On May 16, 2020, researchers from the Dutch National Institute for Public Health and the Environment (RIVM) and the INM-Leibniz Institute for New Materials published an article in the peer-reviewed journal NanoImpact proposing a set of nano-specific human health safety aspects to consider during the innovation of nanomaterials. The study is an output of the NanoReg2 project under the Horizon 2020 research program, and it aims to support the development of nano-sized products that are ‘safe by design.’ It generated a set of 17 questions to help innovators to assess potential human health risks during the innovation process and decide if additional investments in a product are worthwhile, or if safer alternatives could be identified already at early design stages. The approach is described as being complementary to current regulations.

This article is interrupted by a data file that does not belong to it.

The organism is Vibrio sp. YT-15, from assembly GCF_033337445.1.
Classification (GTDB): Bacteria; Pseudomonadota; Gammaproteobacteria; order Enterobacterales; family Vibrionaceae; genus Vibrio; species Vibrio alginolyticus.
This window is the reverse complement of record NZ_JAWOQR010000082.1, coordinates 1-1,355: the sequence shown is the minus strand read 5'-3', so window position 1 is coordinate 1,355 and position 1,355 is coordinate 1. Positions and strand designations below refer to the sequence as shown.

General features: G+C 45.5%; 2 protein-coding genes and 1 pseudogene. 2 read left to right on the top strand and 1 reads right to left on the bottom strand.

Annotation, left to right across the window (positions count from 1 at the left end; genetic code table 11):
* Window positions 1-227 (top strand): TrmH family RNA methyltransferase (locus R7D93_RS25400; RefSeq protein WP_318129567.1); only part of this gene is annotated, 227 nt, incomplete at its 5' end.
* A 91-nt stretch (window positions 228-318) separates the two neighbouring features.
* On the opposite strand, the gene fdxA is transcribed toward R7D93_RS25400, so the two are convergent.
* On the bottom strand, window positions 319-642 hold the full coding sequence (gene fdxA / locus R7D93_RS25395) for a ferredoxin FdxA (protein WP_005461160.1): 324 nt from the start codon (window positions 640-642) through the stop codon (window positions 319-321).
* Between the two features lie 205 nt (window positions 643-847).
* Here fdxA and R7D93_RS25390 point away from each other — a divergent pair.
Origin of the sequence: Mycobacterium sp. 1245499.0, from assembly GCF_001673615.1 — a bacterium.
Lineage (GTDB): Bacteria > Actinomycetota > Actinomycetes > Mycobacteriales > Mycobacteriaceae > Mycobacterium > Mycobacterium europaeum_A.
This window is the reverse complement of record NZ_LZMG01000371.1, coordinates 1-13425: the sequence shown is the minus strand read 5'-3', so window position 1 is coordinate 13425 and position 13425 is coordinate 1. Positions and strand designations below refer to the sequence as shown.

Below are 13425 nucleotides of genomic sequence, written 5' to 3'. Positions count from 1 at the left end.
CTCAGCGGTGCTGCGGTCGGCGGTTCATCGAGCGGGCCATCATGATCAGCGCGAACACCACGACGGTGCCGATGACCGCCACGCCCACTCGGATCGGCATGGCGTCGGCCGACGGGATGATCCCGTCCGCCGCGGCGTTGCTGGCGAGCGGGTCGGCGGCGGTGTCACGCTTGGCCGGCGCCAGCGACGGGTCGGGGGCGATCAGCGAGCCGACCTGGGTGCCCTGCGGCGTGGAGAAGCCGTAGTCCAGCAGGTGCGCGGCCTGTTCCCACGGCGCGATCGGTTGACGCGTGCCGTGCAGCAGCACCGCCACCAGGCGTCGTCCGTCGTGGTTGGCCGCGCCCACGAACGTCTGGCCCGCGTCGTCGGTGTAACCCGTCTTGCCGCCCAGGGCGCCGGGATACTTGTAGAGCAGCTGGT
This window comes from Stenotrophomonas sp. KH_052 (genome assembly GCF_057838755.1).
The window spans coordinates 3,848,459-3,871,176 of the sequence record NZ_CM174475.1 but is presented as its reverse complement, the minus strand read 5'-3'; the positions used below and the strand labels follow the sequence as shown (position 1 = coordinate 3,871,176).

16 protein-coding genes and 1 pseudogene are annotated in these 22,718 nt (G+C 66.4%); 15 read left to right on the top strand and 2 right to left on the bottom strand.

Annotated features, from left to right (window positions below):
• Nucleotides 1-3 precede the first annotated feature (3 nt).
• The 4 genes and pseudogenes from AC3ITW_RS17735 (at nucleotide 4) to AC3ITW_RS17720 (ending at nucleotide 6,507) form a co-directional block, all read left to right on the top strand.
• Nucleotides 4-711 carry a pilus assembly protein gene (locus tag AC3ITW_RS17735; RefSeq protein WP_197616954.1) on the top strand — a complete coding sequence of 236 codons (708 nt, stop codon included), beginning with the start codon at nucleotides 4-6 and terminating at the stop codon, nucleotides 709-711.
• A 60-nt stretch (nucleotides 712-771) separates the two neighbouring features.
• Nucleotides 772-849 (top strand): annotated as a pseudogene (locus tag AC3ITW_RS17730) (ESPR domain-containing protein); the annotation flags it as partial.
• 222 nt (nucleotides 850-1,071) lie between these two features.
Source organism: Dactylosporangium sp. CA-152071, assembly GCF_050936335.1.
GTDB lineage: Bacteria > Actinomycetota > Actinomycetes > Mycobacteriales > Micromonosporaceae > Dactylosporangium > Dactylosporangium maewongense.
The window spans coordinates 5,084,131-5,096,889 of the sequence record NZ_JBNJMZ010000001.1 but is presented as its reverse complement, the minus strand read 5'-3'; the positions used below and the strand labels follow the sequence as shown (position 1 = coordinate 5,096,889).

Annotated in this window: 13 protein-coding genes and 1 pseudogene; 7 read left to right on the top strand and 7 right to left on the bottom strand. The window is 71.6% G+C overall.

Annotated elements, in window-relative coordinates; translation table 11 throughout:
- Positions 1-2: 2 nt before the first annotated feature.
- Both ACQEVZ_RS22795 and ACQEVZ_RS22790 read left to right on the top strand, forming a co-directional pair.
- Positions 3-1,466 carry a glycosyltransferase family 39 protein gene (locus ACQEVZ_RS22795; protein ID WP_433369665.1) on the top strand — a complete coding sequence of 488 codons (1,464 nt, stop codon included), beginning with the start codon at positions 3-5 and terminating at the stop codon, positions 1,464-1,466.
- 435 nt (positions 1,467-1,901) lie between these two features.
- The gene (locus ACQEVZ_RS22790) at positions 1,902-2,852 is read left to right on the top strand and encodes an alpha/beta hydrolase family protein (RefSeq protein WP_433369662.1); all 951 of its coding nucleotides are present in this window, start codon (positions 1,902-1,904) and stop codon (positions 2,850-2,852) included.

The questions are split across five innovation stages of scoping, building the business case, development, test and validation, and product launch. Overall, they aim to cover aspects including (i) physicochemical properties, (ii) toxicity, (iii) expected exposures and release scenarios, (iv) expected transformations, reactivity, accumulation, (v) magnitudes of exposure and impacts of upscaling, (vi) read-across or grouping, (vii) risk assessment, and (viii) quality of the production process. The practical feasibility of the approach was tested in the study through a questionnaire and discussion with several industrial partners involved in the NanoReg2 project.

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Chemical Watch (June 11, 2020). “Scientists develop guide for nanomaterials safe-by-design process.”


Dekkers, S. et al. (May 16, 2020). “Safe-by-Design part I: Proposal for nanospecific human health safety aspects needed along the innovation process.” NanoImpact.